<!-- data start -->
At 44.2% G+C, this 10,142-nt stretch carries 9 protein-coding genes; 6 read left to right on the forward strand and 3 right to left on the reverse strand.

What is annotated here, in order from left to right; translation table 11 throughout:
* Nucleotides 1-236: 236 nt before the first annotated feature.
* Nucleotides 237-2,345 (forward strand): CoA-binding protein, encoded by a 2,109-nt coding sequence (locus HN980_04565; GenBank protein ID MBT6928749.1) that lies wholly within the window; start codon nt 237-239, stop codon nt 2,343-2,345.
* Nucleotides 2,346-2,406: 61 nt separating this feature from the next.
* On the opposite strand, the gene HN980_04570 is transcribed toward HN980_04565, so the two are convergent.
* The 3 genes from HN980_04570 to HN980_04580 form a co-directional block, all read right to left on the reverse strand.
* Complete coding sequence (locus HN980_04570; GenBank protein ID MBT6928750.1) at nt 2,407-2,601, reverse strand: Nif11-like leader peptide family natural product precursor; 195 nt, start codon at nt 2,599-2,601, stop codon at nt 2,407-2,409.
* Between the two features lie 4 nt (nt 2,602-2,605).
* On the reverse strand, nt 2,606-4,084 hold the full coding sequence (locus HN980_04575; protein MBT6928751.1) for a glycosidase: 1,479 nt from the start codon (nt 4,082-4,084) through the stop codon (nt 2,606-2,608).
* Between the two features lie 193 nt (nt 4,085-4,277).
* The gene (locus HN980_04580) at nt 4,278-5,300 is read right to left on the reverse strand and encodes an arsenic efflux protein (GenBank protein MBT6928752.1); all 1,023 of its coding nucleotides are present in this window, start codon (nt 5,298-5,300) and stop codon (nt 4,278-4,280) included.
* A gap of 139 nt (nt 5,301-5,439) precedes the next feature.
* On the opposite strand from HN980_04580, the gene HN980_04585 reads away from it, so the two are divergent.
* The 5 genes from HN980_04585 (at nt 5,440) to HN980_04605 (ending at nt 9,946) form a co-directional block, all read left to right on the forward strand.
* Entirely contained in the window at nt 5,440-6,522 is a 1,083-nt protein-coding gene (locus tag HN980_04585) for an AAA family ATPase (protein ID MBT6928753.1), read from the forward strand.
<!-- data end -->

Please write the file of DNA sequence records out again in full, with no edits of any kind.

At 44.2% G+C, this 10,142-nt stretch carries 9 protein-coding genes; 6 read left to right on the forward strand and 3 right to left on the reverse strand.

What is annotated here, in order from left to right; translation table 11 throughout:
* Nucleotides 1-236: 236 nt before the first annotated feature.
* Nucleotides 237-2,345 (forward strand): CoA-binding protein, encoded by a 2,109-nt coding sequence (locus HN980_04565; GenBank protein ID MBT6928749.1) that lies wholly within the window; start codon nt 237-239, stop codon nt 2,343-2,345.
* Nucleotides 2,346-2,406: 61 nt separating this feature from the next.
* On the opposite strand, the gene HN980_04570 is transcribed toward HN980_04565, so the two are convergent.
* The 3 genes from HN980_04570 to HN980_04580 form a co-directional block, all read right to left on the reverse strand.
* Complete coding sequence (locus HN980_04570; GenBank protein ID MBT6928750.1) at nt 2,407-2,601, reverse strand: Nif11-like leader peptide family natural product precursor; 195 nt, start codon at nt 2,599-2,601, stop codon at nt 2,407-2,409.
* Between the two features lie 4 nt (nt 2,602-2,605).
* On the reverse strand, nt 2,606-4,084 hold the full coding sequence (locus HN980_04575; protein MBT6928751.1) for a glycosidase: 1,479 nt from the start codon (nt 4,082-4,084) through the stop codon (nt 2,606-2,608).
* Between the two features lie 193 nt (nt 4,085-4,277).
* The gene (locus HN980_04580) at nt 4,278-5,300 is read right to left on the reverse strand and encodes an arsenic efflux protein (GenBank protein MBT6928752.1); all 1,023 of its coding nucleotides are present in this window, start codon (nt 5,298-5,300) and stop codon (nt 4,278-4,280) included.
* A gap of 139 nt (nt 5,301-5,439) precedes the next feature.
* On the opposite strand from HN980_04580, the gene HN980_04585 reads away from it, so the two are divergent.
* The 5 genes from HN980_04585 (at nt 5,440) to HN980_04605 (ending at nt 9,946) form a co-directional block, all read left to right on the forward strand.
* Entirely contained in the window at nt 5,440-6,522 is a 1,083-nt protein-coding gene (locus tag HN980_04585) for an AAA family ATPase (protein ID MBT6928753.1), read from the forward strand.